Forgive me for thinking the latest Bake-off resignation and non-resignation were predictable. I could have told you that Paul Hollywood would follow the dough to Channel Four. Why wouldn’t he?
The other three have careers in their own right. Mary Berry has been a cookery writer for years, albeit reinvented, or as she likes to call it ‘nurtured’, by the BBC, and Mel and Sue are on TV on a panel show near you at any time of the day or night. (So is Nadiya Hussain)
They must all have been aware that Bake-off was stale, and it was a good time to jump ship. Paul Hollywood might have become a household name through bake-off, but he’s famous for being a baker and having blue eyes at the same time. (Has he been on strictly yet?)
Mary is ‘staying with the BBC?' What as, I wonder. Presenting Top Gear? Mary and Matt would be a good combo. Brm brrmm.
The main reason I’m mentioning this is the loyalty thing Mary keeps mentioning. Loyalty to the BBC.
I don’t know if it’s something to do with her generation, and I imagine she’s not short of a bob or two, but Mary’s loyalty to the BBC made me think of the recent hullaballoo about salaries, and the argument that if the BBC was forced to publish the names of talent earning ‘more than the Prime Minister’, they’d all be poached by commercial channels. Mary demonstrates that this ain't necessarily so.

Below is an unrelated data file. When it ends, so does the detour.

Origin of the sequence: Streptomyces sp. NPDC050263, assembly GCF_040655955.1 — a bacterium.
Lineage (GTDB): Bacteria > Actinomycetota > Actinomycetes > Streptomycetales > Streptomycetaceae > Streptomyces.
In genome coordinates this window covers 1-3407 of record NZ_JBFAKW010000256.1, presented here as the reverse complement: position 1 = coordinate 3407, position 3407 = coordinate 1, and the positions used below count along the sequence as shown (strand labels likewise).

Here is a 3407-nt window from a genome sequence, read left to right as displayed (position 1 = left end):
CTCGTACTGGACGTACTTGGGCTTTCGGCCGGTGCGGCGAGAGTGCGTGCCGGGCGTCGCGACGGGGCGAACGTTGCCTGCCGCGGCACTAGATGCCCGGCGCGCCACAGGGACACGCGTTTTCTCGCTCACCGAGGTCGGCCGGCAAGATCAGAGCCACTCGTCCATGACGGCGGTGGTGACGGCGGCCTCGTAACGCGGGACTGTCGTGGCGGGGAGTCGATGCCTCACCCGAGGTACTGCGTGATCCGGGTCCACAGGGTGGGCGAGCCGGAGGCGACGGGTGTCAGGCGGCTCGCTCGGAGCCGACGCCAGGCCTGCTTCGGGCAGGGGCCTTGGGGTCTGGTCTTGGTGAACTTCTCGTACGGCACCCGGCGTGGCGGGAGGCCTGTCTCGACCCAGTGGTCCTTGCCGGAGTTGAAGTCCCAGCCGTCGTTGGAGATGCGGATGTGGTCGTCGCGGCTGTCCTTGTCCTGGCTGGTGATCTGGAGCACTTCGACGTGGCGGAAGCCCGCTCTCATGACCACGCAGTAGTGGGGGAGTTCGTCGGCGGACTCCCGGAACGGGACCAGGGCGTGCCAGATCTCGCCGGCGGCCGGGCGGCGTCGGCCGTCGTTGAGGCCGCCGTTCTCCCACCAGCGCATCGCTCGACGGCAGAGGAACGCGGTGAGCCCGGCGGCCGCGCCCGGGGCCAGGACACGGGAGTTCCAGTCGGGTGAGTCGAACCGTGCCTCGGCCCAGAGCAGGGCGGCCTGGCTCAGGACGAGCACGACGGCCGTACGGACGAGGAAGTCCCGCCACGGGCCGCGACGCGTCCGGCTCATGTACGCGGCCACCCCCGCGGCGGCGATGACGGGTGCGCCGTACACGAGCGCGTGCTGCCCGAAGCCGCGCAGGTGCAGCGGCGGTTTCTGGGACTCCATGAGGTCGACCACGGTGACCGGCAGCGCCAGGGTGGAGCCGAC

There used to be a kind of kudos attached to the BBC and those associated with it. Working there gave one status. The BBC had a reputation for accuracy, honesty and impartiality in the olden days. (I’m not sure that this vision was entirely accurate, honest or impartial, but let’s make allowances) Get that back, (or achieve it for the first time) and give the staff a sense of pride at being part of it, and bugger the salaries.
He’s the recipe: Send them all back to school to study history and English; get them used to thinking independently, make them show genuine curiosity and let them use their initiative. Ditch the groupthink. Stop chasing ratings.
Make the BBC great again!